Baldwin, Hutchins Kin Settle `Rust' Lawsuit; Criminal Probe Continues

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LOS ANGELES (CNS) - Alec Baldwin and the family of the late cinematographer Halyna Hutchins have settled a wrongful death lawsuit surrounding Hutchins' fatal shooting on the set of the movie "Rust" nearly a year ago, it was announced Wednesday.

Under the settlement, the low-budget Western is slated to resume filming in January, with Hutchins' widower serving as executive producer.

However, the New Mexico prosecutor handling the case said the civil settlement will not be a factor in the ongoing criminal case, or on whether she might still might pursue charges over the Oct. 21, 2021, shooting in Santa Fe -- in which director Joel Souza was also wounded by a prop gun held by Baldwin that discharged a live round.

How live ammo wound up in a prop weapon that Baldwin has maintained was declared a "cold gun" by crew members remains one focus of the lengthy criminal probe by New Mexico authorities.

"While civil suits are settled privately and often involve financial awards, criminal cases deal only in facts," according to a statement from Santa Fe, New Mexico District Attorney Mary Carmack-Altwies' office. "If the facts and evidence warrant criminal charges under New Mexico law then charges will be brought. No one is above the law."

The DA's office also noted that the Santa Fe County Sheriff's Office is still investigating the case.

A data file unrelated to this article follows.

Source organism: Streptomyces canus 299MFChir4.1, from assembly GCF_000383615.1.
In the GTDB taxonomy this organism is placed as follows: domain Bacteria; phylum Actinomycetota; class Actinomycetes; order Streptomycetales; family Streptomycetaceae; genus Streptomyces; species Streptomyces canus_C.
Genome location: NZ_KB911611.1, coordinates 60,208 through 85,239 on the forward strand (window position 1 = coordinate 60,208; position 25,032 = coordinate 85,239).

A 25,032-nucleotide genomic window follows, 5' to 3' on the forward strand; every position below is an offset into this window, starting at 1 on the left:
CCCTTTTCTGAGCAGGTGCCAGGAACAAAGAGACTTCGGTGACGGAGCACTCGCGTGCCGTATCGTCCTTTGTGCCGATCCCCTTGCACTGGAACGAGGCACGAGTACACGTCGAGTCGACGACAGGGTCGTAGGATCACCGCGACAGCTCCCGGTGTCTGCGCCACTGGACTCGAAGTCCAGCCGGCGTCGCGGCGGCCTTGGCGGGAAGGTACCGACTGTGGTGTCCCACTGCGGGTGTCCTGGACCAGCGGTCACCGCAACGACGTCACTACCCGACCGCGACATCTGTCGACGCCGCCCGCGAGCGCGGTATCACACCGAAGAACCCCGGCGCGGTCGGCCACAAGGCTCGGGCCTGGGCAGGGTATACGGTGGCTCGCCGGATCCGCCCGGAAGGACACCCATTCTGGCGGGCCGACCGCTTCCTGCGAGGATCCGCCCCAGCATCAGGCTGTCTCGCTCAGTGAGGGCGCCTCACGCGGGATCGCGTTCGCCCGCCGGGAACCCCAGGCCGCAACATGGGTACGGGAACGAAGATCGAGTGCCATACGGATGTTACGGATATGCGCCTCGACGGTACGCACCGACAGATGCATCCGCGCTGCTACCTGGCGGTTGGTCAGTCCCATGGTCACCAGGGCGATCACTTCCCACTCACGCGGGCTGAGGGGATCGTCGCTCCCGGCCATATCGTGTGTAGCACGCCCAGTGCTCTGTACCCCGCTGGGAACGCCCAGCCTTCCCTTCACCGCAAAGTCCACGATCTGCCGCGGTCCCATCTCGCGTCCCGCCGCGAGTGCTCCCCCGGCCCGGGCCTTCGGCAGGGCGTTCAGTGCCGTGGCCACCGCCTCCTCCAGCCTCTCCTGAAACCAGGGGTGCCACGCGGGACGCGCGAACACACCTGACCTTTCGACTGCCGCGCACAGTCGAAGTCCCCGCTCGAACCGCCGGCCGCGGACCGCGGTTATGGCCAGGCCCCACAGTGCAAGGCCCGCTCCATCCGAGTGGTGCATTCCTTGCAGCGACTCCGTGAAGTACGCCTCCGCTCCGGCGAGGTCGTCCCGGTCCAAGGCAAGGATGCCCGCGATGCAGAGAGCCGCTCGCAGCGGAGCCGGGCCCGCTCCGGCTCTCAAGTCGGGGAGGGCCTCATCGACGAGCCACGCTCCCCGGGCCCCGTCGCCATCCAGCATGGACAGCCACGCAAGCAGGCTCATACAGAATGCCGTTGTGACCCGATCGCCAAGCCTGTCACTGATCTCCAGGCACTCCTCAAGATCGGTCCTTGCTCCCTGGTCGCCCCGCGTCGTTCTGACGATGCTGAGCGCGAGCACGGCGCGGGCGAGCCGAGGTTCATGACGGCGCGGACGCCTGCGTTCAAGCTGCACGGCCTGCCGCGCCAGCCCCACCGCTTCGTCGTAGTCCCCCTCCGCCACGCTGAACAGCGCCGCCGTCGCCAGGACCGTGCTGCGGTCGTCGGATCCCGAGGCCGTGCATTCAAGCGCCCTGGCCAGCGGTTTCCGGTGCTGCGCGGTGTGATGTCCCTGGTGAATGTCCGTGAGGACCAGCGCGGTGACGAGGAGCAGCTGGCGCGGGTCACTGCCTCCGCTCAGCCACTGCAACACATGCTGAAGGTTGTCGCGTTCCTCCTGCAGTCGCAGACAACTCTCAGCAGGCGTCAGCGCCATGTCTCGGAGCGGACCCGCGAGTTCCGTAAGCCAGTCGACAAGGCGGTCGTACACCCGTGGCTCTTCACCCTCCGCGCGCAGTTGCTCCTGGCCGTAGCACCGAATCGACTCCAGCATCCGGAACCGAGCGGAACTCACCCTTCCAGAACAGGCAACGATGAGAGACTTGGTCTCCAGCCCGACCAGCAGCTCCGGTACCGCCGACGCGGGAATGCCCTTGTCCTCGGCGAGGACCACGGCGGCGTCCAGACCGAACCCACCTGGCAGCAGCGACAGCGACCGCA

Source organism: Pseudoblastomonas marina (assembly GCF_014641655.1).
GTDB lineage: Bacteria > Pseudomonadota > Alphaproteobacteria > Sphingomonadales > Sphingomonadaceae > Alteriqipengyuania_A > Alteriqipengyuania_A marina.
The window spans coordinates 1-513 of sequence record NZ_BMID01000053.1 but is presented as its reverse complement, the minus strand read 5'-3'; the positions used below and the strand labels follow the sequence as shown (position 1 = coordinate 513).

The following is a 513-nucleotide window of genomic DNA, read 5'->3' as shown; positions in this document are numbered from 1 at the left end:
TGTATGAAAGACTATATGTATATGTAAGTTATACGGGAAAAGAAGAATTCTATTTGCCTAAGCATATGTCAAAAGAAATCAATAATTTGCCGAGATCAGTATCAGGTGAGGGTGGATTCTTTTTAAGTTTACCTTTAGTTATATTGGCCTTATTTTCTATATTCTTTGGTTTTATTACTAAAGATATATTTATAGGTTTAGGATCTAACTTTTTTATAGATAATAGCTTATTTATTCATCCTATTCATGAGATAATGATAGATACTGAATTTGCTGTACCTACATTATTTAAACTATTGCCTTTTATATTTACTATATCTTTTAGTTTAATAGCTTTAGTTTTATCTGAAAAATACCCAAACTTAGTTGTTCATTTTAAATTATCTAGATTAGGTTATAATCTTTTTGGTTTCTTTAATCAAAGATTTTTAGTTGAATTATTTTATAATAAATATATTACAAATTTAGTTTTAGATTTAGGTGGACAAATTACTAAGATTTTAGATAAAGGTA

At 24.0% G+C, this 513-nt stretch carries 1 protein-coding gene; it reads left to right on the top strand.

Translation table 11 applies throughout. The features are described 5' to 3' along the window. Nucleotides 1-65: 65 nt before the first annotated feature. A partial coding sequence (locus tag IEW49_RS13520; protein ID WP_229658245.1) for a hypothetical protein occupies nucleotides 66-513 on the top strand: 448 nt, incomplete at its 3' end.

Sheriff's spokesman Juan Ríos told the Santa Fe New Mexican newspaper, "Once the case file is completed, reviewed by supervisors and approved for release, the sheriff's office will then forward the case to the district attorney. At this time I do not have a time frame as to when it will be forwarded to the DA."

Last month, Carmack-Altwies asked for and received more than $317,000 in additional funding from New Mexico's Board of Finance toward possible criminal charges against as many a four people, including Baldwin, in the case.

"One of the possible defendants is well-known movie actor Alec Baldwin," she wrote to the finance board on Aug. 30 in a letter that was reviewed by the Los Angeles Times.

"If charges are warranted, the (1st Judicial District Attorney) anticipates prosecuting up to four individuals. My expenses for the `Rust' (case) will begin immediately and will be costly."

The DA's statements Wednesday came following a whirlwind of announcements earlier in the day regarding the civil elements of the matter.

First, Baldwin released a statement on Instagram saying, "We are pleased to announce today the settlement of the civil case filed on behalf of the family of cinematographer Halyna Hutchins.